TAIPEI, Taiwan — The use of a United States Navy aircraft to fly U.S. lawmakers to Taiwan for a routine trip this week drew a barrage of accusations and a fresh display of military might from China over what it dubbed a “sneaky” visit.
Beijing claims Taiwan, the self-governing island of 24 million, as part of its sovereign territory and threatens to take it by force if the democratically elected government in Taipei declares legal independence from China.
As part of the efforts to force Taiwan to submit to Chinese Communist Party rule, Beijing is sensitive to indications of Taipei developing stronger military ties with Washington, despite the United States being committed to supporting the island to maintain its military defenses under the Taiwan Relations Act.
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An unannounced visit by U.S. lawmakers has become the latest focus of Beijing’s ire, after Taiwanese aircraft enthusiasts on Tuesday evening spotted a Boeing C-40A plane registered to the U.S. military that took off from Clark Air Base in the Philippines and landed at Taipei’s Songshan Airport.
In response to questions from local media, Taiwan’s Ministry of Foreign Affairs said that the flight’s itinerary was coordinated with the American Institute in Taiwan, the United States’ de facto embassy, adding that it would release more details later.
Pentagon press secretary John F. Kirby on Tuesday told reporters that it was a congressional, not Pentagon, delegation and added that such visits to Taiwan are “fairly routine” and often make use of military aircraft.
But China, always on trigger-alert for indications of greater American support for Taiwan, responded with characteristic anger on Wednesday.
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Defense Ministry spokesman Tan Kefei called the visit “sneaky.” “The Chinese People’s Liberation Army (PLA) will stay on high alert at all times and take all necessary measures to resolutely smash any interference by external forces and ‘Taiwan independence’ separatist plots,” he said in a statement.
The Eastern Theater Command on Tuesday night launched combat readiness drills near the Taiwan Strait, which it declared “targeted the seriously wrong behavior of the relevant country,” a rare reversal of the PLA’s standard practice of denying that its maneuvers target a particular country. Taiwan’s Defense Ministry reported that six Chinese warplanes had flown into Taiwan’s air defense identification zone that day.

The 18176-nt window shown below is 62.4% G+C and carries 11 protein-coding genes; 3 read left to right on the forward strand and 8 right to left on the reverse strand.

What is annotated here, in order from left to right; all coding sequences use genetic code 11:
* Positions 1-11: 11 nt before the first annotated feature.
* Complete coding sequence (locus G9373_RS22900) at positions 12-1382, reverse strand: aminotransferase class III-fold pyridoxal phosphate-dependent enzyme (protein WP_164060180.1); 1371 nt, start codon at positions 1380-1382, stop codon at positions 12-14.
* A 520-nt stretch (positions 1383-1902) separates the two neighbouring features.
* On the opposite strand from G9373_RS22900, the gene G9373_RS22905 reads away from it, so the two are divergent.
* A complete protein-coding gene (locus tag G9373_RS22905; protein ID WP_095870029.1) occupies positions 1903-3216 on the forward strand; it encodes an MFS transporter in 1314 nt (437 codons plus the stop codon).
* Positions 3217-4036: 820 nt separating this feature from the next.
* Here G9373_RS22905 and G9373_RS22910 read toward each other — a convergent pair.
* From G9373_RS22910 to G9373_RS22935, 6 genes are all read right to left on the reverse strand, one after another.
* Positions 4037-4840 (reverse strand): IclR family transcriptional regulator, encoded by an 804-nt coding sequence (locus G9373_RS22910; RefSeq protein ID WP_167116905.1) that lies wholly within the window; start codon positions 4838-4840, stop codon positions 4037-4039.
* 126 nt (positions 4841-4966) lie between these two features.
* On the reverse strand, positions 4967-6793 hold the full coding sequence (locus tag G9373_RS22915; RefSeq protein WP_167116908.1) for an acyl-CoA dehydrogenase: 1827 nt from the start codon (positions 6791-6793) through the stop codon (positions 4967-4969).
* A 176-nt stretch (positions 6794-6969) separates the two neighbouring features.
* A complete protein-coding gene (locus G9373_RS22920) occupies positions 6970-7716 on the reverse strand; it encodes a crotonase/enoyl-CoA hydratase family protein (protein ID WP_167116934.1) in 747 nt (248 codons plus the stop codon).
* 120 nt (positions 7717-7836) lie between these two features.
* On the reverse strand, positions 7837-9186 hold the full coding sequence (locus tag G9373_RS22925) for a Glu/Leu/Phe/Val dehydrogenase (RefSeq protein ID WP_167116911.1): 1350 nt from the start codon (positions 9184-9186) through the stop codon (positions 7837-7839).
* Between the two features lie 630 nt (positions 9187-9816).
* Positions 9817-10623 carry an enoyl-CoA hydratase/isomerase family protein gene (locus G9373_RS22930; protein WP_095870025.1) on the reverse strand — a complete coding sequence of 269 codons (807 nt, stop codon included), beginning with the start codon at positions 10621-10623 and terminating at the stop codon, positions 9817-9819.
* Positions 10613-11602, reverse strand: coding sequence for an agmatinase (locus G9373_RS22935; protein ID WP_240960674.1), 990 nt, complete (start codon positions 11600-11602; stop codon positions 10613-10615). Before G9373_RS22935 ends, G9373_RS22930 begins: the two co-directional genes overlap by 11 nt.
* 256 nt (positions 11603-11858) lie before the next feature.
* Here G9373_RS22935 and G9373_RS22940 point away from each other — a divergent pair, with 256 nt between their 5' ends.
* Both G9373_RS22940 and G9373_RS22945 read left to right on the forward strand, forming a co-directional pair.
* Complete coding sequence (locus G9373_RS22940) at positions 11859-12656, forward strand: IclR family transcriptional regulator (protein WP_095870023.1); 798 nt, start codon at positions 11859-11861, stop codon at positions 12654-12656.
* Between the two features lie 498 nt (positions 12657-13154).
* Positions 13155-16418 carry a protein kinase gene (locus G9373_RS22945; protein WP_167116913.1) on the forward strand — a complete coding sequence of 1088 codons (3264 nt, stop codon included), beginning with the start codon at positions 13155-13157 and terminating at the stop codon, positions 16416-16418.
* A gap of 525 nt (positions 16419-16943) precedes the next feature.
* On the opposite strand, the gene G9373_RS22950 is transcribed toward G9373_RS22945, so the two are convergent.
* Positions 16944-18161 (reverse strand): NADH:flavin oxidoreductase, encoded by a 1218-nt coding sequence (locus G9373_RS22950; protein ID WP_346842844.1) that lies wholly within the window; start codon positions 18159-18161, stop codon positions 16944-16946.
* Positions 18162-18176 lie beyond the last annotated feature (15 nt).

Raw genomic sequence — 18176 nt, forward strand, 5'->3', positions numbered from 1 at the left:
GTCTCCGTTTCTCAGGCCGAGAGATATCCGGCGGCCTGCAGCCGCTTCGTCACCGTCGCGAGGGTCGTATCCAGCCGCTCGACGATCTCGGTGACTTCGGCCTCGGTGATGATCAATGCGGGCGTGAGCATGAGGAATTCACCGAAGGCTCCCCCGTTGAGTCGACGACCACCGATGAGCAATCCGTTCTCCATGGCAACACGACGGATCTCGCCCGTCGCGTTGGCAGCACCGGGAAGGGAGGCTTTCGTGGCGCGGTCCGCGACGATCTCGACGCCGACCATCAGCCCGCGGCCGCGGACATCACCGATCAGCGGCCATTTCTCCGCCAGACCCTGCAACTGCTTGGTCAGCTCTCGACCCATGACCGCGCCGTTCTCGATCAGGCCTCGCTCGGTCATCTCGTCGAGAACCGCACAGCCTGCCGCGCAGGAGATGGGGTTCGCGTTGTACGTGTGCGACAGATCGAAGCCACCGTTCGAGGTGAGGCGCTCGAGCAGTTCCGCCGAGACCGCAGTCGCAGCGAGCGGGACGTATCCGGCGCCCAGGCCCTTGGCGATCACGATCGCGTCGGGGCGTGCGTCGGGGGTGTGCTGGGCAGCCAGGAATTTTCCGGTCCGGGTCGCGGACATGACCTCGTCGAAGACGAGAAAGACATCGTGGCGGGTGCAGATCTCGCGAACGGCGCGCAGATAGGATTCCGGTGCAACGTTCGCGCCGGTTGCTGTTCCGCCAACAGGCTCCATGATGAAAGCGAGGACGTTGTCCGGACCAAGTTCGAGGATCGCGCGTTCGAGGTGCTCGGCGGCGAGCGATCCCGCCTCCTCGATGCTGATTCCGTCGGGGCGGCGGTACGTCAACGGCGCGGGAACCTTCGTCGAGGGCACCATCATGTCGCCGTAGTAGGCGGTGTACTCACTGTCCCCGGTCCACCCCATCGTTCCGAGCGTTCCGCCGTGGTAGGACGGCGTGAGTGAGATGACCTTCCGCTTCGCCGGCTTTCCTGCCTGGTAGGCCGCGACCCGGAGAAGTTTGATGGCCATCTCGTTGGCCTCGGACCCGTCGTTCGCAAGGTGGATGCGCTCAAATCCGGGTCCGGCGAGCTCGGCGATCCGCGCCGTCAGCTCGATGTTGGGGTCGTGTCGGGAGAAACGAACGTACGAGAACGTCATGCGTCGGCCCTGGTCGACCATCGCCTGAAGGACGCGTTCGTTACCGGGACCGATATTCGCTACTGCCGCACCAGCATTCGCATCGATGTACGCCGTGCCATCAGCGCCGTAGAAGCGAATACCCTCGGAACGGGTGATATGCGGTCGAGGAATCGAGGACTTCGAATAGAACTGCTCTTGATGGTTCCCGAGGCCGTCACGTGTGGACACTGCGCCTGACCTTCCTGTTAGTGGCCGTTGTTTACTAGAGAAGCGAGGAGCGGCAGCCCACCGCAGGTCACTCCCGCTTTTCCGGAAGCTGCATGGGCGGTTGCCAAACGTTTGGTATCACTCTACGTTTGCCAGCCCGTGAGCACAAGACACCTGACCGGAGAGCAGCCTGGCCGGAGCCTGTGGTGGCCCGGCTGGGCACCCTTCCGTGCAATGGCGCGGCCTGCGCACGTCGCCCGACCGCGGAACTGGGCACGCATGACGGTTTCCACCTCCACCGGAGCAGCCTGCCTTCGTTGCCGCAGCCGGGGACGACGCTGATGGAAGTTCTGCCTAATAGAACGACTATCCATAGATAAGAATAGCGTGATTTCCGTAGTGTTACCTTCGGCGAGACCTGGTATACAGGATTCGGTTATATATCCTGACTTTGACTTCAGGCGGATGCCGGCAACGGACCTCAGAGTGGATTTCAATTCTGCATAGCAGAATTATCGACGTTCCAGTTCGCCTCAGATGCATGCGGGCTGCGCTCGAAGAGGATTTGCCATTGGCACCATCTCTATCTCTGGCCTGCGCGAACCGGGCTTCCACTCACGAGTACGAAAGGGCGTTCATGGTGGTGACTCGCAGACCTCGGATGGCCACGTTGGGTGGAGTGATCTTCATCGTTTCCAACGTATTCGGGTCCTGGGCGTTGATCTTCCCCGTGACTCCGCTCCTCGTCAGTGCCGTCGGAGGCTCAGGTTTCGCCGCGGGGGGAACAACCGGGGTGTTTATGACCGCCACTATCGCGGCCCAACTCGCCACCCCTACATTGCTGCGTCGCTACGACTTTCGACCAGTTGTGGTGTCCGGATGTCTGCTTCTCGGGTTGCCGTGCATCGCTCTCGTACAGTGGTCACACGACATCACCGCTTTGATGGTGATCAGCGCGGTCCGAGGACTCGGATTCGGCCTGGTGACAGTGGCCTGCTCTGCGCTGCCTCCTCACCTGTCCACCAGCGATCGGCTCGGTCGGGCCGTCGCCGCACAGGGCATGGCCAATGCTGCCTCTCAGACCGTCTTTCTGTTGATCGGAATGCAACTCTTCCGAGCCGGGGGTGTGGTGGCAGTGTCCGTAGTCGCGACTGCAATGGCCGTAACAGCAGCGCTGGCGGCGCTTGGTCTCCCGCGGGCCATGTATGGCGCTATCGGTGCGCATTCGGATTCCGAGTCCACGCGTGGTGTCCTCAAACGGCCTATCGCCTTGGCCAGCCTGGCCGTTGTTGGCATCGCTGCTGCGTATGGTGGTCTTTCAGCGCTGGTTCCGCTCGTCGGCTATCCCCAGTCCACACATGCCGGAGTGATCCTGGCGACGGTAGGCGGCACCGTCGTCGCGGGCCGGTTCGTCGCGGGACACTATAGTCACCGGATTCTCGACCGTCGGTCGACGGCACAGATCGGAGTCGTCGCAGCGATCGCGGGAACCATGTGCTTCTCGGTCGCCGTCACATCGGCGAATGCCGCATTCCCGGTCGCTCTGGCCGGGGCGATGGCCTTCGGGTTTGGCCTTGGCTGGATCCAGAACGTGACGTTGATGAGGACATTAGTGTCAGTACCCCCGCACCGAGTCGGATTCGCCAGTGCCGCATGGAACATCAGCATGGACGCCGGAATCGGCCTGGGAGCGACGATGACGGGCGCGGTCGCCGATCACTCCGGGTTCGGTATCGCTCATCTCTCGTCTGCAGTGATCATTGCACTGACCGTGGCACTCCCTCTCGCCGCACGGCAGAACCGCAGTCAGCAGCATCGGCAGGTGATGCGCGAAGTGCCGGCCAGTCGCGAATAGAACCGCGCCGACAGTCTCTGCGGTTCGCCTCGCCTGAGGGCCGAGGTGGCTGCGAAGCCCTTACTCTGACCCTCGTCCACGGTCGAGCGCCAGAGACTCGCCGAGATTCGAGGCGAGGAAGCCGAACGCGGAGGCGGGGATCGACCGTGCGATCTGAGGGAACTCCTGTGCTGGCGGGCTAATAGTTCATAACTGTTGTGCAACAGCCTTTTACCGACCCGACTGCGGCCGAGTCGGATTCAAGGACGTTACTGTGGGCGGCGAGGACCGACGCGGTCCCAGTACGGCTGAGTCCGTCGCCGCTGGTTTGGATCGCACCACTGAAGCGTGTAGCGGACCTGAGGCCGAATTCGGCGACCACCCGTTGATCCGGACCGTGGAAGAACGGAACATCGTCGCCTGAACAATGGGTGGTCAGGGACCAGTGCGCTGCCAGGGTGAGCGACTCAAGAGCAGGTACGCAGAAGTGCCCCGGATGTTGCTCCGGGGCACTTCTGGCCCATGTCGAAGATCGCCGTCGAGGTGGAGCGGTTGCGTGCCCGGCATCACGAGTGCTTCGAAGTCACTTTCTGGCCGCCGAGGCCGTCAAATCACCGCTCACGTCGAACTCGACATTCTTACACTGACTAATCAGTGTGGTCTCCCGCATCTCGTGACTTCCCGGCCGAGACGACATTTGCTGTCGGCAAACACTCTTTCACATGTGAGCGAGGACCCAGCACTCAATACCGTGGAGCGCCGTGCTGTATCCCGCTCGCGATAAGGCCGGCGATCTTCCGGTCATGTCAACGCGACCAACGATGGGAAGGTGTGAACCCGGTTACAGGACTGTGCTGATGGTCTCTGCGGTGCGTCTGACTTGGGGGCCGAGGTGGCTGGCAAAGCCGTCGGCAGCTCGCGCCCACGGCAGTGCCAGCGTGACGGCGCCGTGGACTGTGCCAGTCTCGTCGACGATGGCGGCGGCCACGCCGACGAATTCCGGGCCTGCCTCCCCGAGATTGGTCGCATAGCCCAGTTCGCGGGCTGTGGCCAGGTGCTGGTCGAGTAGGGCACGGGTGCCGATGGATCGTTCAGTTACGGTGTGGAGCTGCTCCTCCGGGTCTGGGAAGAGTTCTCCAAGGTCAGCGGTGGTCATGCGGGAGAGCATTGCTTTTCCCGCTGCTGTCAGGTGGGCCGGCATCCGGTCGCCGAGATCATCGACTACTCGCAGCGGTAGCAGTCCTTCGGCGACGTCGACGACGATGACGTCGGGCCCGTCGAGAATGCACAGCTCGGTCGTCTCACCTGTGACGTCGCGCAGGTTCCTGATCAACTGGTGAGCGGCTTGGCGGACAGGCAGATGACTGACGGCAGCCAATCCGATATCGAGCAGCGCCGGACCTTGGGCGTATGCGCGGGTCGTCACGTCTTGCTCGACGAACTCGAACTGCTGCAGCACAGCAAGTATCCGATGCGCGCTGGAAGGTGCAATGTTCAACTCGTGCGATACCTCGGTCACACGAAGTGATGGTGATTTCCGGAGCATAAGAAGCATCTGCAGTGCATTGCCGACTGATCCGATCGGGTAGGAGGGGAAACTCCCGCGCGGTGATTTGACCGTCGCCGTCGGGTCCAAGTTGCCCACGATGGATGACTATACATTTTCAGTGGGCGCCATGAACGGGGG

Confirmation last month from Taiwaneses President Tsai Ing-wen that U.S. troops had been taking part in training programs on the island — an unusual public acknowledgment of long-standing exchanges — drew stern warnings from Beijing.
China, spurred by severe distrust of Tsai and her efforts to bolster Taiwan’s international image, has escalated military saber-rattling by sending increasingly large numbers of bombers and fighter jets to near the periphery of the island’s airspace, as part of “gray zone” tactics to wear down Taiwan’s defenses with a gradual ratcheting up of aggression that stops just short of conflict.
Despite warnings from Taiwan and the United States that these activities risk miscalculations and could spill into conflict, China has continued to advertise its maneuvers to boost patriotism at home, arguing that it is defending the national interest and deterring “independence forces” in Taiwan.
On Wednesday, the PLA’s combat drills were the top trending item on Chinese microblog Weibo, where political content is carefully curated by censors.
“The current situation is that everyone wants global peace, but we cannot reply on people in Taiwan coming to their senses to bring about unification,” one popular post read. “By showing that we aren’t afraid to fight, and have the courage and determination to fight to victory, we can shock those Taiwan secessionists and avoid the situation becoming hopeless.”

Lyric Li in Seoul and Alicia Chen in Taipei contributed to this report.
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